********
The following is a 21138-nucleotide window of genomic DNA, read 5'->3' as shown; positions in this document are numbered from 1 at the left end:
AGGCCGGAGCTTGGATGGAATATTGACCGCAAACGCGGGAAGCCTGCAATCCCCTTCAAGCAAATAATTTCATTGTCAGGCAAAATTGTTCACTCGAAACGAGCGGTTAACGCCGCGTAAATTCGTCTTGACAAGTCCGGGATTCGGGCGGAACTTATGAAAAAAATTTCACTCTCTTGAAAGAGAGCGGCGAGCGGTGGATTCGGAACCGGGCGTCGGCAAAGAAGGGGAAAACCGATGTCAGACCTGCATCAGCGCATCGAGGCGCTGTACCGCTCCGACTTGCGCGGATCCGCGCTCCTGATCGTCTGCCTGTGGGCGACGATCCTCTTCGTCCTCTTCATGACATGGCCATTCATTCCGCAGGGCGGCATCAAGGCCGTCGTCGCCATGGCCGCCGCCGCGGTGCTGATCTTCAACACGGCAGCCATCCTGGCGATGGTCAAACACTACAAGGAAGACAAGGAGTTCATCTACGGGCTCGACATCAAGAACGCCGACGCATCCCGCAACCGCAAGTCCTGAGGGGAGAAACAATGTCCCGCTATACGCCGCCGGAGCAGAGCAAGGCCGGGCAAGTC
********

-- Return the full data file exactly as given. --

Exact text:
The following is a 21138-nucleotide window of genomic DNA, read 5'->3' as shown; positions in this document are numbered from 1 at the left end:
AGGCCGGAGCTTGGATGGAATATTGACCGCAAACGCGGGAAGCCTGCAATCCCCTTCAAGCAAATAATTTCATTGTCAGGCAAAATTGTTCACTCGAAACGAGCGGTTAACGCCGCGTAAATTCGTCTTGACAAGTCCGGGATTCGGGCGGAACTTATGAAAAAAATTTCACTCTCTTGAAAGAGAGCGGCGAGCGGTGGATTCGGAACCGGGCGTCGGCAAAGAAGGGGAAAACCGATGTCAGACCTGCATCAGCGCATCGAGGCGCTGTACCGCTCCGACTTGCGCGGATCCGCGCTCCTGATCGTCTGCCTGTGGGCGACGATCCTCTTCGTCCTCTTCATGACATGGCCATTCATTCCGCAGGGCGGCATCAAGGCCGTCGTCGCCATGGCCGCCGCCGCGGTGCTGATCTTCAACACGGCAGCCATCCTGGCGATGGTCAAACACTACAAGGAAGACAAGGAGTTCATCTACGGGCTCGACATCAAGAACGCCGACGCATCCCGCAACCGCAAGTCCTGAGGGGAGAAACAATGTCCCGCTATACGCCGCCGGAGCAGAGCAAGGCCGGGCAAGTC